Ian Harding and Kevin Wills look back at this year’s European personnel recovery exercise held at Gilze-Rijen Air Base working with the Royal Navy’s Commando Helicopter Force
In the not too distant future, the Royal Navy’s Commando Helicopter Force (CHF), and 845 Naval Air Squadron in particular, will deploy three Merlin HC4s aboard HMS Queen Elizabeth (R08) to support the Maritime Task Group (MTG). Within CHF, 845 is the high readiness squadron for contingency and as such, will provide deployed search and rescue (DSAR) and combat recovery for the MTG. AIR International joined 845 NAS during this year’s Air-centric Personnel Recovery Operatives Course (APROC) during which the squadron completed the next stage of its joint personnel recovery training. The ultimate objective is to develop the UK’s own personnel recovery capability.
The European Personnel Recovery Centre defines personnel recovery as, the sum of military, diplomatic and civil eff orts to eff ect the recovery and reintegration of isolated personnel. An awkward definition for sure. More specifically, personnel recovery is undertaken to rescue military or civilian personnel who are separated from their unit or organisation in a situation that may require them to survive, evade, resist exploitation (SERE), or escape while awaiting recovery.
The course aims to educate and train aircrews and ground extraction forces in the implementation of internationally agreed techniques and procedures for personnel recovery as part of a combined joint force. Interoperability is key to a viable personnel recovery capability.
Personnel recovery is not entirely new for CHF aircrew as Lieutenant Jonathan Moore, an 845 NAS pilot, qualified helicopter instructor (QHI) and SERE instructor said: “CHF has been doing this for many years: flying an aircraft to a landing site in the middle of nowhere, landing and dropping off personnel and recovering them. This course places a more complex overlay to that, adding tactics, opposing forces and isolated persons [ISOPS] who must be found. SERE defines the set of tactics, techniques, and procedures that will give ISOPS the tools to survive in any environment and to evade capture where a threat exists. Course missions are simple with learning points we can take away. Post mission debriefs allow knowledge to be shared at the following day’s main briefing attended by everyone on the course.”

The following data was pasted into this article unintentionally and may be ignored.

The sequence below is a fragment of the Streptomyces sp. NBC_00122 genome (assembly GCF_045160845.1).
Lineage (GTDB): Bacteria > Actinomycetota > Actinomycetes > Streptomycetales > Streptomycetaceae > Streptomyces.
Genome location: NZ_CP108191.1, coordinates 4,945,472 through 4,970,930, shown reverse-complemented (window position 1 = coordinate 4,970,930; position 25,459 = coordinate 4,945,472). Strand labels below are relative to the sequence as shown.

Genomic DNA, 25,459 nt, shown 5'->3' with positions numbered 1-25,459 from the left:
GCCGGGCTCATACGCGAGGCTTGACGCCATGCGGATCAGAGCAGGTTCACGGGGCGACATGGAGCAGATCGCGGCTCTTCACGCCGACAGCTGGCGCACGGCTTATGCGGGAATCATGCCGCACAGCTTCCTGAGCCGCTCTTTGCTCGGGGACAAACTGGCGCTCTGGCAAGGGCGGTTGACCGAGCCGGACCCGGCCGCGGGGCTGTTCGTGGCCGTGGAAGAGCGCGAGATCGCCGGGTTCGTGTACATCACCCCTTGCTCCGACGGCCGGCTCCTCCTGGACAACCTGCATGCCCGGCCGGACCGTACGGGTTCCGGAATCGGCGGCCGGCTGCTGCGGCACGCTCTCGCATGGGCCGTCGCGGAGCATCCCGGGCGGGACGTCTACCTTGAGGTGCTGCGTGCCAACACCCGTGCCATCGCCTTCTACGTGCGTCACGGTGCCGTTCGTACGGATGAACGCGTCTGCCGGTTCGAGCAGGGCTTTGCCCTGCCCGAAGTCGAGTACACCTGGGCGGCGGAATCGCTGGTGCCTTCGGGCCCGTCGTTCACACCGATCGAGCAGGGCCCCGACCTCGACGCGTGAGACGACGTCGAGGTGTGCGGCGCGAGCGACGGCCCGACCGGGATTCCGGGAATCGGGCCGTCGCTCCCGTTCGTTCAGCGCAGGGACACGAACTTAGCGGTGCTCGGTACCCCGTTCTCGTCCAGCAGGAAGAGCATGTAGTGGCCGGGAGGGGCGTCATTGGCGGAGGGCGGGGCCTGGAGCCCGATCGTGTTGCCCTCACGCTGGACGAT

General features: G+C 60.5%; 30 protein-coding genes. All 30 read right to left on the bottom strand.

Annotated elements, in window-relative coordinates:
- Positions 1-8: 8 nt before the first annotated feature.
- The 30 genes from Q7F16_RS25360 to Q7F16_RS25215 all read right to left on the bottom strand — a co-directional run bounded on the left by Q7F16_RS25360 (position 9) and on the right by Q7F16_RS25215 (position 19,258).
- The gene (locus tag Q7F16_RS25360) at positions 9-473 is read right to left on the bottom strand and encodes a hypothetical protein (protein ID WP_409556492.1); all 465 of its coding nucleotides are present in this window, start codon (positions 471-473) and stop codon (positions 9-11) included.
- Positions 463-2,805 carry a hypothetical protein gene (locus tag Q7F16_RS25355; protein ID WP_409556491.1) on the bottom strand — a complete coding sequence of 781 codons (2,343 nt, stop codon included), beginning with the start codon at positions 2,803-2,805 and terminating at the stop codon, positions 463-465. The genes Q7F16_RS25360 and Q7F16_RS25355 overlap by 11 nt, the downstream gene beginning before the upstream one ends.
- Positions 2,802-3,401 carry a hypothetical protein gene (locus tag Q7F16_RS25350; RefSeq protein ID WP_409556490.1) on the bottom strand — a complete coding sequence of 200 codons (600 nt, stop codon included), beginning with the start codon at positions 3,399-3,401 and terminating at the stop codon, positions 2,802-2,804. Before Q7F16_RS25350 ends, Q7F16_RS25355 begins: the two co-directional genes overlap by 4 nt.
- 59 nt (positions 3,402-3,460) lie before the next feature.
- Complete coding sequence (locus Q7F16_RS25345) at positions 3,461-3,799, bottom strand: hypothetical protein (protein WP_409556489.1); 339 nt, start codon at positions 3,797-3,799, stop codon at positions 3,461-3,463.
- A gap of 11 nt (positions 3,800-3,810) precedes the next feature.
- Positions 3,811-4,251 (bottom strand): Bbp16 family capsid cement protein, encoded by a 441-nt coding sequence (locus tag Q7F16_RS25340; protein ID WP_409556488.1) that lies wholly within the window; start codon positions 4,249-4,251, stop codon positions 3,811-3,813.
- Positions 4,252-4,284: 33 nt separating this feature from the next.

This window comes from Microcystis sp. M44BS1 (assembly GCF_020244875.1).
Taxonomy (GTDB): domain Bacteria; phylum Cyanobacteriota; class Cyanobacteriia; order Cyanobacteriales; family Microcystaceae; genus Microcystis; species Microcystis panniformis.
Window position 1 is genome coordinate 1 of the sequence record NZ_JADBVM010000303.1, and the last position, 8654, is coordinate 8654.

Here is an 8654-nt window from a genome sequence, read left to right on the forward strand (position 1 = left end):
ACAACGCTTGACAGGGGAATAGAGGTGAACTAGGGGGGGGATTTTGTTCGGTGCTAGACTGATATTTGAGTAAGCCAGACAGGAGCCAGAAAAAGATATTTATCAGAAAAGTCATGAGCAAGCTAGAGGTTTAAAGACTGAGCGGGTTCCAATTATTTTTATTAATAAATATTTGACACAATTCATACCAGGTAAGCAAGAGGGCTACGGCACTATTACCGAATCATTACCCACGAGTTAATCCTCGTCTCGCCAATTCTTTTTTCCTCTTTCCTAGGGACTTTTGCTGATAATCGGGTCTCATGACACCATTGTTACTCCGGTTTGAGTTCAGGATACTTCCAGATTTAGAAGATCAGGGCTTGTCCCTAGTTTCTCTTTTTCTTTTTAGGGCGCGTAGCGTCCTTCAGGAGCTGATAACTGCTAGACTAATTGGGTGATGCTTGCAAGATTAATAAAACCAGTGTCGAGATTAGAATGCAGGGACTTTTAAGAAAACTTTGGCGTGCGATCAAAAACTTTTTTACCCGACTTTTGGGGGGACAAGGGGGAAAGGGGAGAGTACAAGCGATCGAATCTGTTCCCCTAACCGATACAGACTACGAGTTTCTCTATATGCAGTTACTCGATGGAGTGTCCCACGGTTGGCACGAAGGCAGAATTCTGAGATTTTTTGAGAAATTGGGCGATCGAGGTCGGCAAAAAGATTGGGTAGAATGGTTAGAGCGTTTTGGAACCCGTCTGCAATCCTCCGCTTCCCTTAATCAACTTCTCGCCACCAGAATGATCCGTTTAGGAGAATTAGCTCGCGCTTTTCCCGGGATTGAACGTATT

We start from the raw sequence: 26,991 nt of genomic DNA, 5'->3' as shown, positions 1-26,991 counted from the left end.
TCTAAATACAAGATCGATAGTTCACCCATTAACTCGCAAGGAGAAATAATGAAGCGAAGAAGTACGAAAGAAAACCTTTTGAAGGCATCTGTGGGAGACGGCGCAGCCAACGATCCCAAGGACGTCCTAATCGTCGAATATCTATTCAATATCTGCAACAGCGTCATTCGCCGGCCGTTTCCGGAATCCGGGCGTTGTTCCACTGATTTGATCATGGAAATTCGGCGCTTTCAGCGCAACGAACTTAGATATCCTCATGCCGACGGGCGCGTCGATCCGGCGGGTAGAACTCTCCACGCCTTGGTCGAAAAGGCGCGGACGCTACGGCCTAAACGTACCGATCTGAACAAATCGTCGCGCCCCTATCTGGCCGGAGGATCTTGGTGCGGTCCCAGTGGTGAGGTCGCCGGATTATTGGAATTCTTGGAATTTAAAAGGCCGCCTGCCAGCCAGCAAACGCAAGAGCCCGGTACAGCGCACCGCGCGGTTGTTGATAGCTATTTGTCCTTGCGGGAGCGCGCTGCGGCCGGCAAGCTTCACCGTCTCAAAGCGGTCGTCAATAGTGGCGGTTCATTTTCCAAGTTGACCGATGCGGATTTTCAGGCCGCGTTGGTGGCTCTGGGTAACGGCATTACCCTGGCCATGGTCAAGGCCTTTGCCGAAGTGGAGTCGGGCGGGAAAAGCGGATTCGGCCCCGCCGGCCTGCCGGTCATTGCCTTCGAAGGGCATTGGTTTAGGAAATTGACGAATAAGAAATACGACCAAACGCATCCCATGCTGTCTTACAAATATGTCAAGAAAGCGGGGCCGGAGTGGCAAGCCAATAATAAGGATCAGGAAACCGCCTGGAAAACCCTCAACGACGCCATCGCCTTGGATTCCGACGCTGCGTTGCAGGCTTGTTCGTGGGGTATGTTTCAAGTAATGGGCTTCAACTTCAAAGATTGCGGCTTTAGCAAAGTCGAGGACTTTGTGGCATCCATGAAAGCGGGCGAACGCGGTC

CHF deployed two Merlin HC3As to APROC for the first time with 13 aircrew and 24 engineers, all led by Lieutenant Commander James Baker, an 845 pilot, qualiied helicopter instructor and aviation warfare oicer.
A component of the APROC course is combat search and rescue, one that CHF has not done before. Combat search and rescue missions are staged to recover aircrew who are down and located in a threat environment. CHF is adopting the mission and over the coming years will continue to train for it in the UK, attend further courses and work with US Air Force rescure squadrons who have, for many years, been experts in combat search and rescue. Lt Cdr Baker explained: “We will take up the joint personnel recovery role in the long term for the UK MTG, encompassing that with our DSAR role that we have commenced training for. A large proportion of the personnel trained at APROC 2018 will embark HMS Queen Elizabeth with the new Merlin HC4 to provide DSAR and other roles – ship-to-shore manoeuvres, for example – for the first of class ixed-wing trials this year. Our aim is to be fully operational in CSAR by 2021.”
Two CHF joint personnel recovery mentors were trained at APROC 2018 whose future role will be to continue CSAR development within 845 NAS. Working alongside other personnel also trained on this year’s course, they will teach the necessary skills to servicemen and women at Yeovilton.
In July, 845 participated in Exercise Forlorn Hope with the 57th Rescue Squadron, a US Air Force unit based at Aviano Air Base, Italy, whose personnel provided recommendations and an independent assessment and validation of 845’s capability.